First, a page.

Major League Baseball is cutting the landline phone from its dugouts and will now be going mobile…just like the rest of the world.
Sometimes, baseball is, well, just too (well) steeped in tradition. One tradition you won’t be seeing much longer, however, is the landline phone in the bullpen. With 34% of American households now cell phone only, MLB bullpens will soon be joining the trend and cutting the landline. This is the landline bullpen phone that has been around since the 1930′s and the one that nearly cost the St. Louis Cardinals the 2011 World Series against the Rangers.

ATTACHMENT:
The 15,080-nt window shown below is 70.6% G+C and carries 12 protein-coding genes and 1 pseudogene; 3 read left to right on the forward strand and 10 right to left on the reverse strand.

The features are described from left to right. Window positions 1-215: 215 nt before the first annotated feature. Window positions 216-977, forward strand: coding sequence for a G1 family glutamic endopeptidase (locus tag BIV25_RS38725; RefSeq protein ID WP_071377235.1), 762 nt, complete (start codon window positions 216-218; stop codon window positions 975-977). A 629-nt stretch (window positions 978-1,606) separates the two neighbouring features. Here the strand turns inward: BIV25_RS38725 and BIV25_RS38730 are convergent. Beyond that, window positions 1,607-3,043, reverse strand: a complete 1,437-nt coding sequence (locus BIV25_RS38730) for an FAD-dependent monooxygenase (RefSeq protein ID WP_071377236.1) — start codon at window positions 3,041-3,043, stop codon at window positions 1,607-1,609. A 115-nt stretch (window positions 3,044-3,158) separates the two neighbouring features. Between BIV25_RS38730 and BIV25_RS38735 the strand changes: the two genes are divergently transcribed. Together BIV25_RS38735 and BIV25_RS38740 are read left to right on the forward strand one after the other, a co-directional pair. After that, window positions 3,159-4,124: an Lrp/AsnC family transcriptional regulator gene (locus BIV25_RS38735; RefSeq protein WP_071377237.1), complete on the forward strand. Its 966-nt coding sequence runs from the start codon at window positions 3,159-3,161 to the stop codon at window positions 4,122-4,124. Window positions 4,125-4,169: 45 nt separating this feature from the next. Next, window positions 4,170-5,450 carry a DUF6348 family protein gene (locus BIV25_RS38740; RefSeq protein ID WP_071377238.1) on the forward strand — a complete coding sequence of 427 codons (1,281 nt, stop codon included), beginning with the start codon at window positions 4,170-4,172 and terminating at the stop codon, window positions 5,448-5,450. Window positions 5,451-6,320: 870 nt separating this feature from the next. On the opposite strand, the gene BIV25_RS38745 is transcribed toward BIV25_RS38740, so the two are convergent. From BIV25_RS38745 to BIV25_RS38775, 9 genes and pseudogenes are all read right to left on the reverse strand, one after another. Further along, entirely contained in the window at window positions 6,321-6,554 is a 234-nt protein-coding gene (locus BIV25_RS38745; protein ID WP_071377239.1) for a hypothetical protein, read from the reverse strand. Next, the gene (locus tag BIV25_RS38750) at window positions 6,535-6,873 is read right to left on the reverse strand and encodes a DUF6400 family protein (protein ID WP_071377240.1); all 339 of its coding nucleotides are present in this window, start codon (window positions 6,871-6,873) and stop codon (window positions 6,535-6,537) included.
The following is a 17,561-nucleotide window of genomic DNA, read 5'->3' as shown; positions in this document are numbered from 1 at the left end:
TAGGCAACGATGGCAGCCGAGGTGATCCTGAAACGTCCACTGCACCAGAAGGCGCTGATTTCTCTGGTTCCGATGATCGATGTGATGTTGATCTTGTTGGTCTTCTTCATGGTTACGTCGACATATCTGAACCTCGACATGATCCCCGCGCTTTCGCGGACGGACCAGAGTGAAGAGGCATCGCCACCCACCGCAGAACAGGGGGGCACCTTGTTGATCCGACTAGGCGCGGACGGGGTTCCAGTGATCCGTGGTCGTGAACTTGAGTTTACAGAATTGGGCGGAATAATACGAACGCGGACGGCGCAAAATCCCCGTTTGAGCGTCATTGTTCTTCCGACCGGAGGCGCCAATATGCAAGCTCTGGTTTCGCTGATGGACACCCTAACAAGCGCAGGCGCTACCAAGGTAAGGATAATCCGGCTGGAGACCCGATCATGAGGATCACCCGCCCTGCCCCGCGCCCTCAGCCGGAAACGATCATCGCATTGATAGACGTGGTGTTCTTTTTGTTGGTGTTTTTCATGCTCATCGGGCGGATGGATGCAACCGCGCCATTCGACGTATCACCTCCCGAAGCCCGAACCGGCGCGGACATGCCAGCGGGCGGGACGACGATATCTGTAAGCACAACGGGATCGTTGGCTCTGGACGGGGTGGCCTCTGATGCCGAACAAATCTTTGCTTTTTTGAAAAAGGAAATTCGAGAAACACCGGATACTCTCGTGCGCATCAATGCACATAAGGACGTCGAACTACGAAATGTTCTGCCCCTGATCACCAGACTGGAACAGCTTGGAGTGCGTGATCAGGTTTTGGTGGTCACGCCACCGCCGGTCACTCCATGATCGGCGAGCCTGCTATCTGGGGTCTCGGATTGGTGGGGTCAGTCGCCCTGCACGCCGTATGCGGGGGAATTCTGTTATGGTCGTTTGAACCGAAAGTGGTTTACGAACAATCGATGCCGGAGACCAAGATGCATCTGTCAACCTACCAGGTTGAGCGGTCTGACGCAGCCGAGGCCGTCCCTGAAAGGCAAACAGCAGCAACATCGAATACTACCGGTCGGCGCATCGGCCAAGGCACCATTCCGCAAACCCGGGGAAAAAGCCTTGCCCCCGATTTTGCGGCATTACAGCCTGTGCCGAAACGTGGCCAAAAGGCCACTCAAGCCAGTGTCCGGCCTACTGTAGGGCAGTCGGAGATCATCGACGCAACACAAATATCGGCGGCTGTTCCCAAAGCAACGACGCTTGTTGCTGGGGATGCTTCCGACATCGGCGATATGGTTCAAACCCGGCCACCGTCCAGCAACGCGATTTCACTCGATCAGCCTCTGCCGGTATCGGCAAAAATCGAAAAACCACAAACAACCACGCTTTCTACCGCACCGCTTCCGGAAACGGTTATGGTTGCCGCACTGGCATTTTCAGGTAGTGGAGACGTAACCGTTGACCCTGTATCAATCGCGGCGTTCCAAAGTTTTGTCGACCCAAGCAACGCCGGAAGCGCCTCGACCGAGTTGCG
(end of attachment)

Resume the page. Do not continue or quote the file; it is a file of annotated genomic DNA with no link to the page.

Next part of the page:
During the 2011 World Series, manager Tony LaRussa made the proverbial call to his bullpen in game 5 only to have the bullpen coach misinterpret what he said due to crowd noise and a bad connection. The result was that the normally flawless Cardinals’ manager did not have the proper reliever warmed up to face Rangers’ slugger Mike Napoli. Napoli’s hit gave the Texas Rangers game 5 and put the Cardinals in a 3-2 hole–a hole that the Cardinals overcame with victories in the final two games.
T-Mobile’s deal with Major League Baseball was announced yesterday at the Consumer Electronics Show in Las Vegas. On hand to make the announcement was Miguel Cabrera, Bryce Harper, Joe Torre, and Frank Thomas. Tony LaRussa was conspicuous by his absence.
The new technology will use T-Mobile’s G4 and Samsung phones. The bullpen phones will be geofenced meaning that they won’t work outside of the bullpen area. Hence, bored relievers won’t be able to call the hot girl flirting with them in section 135.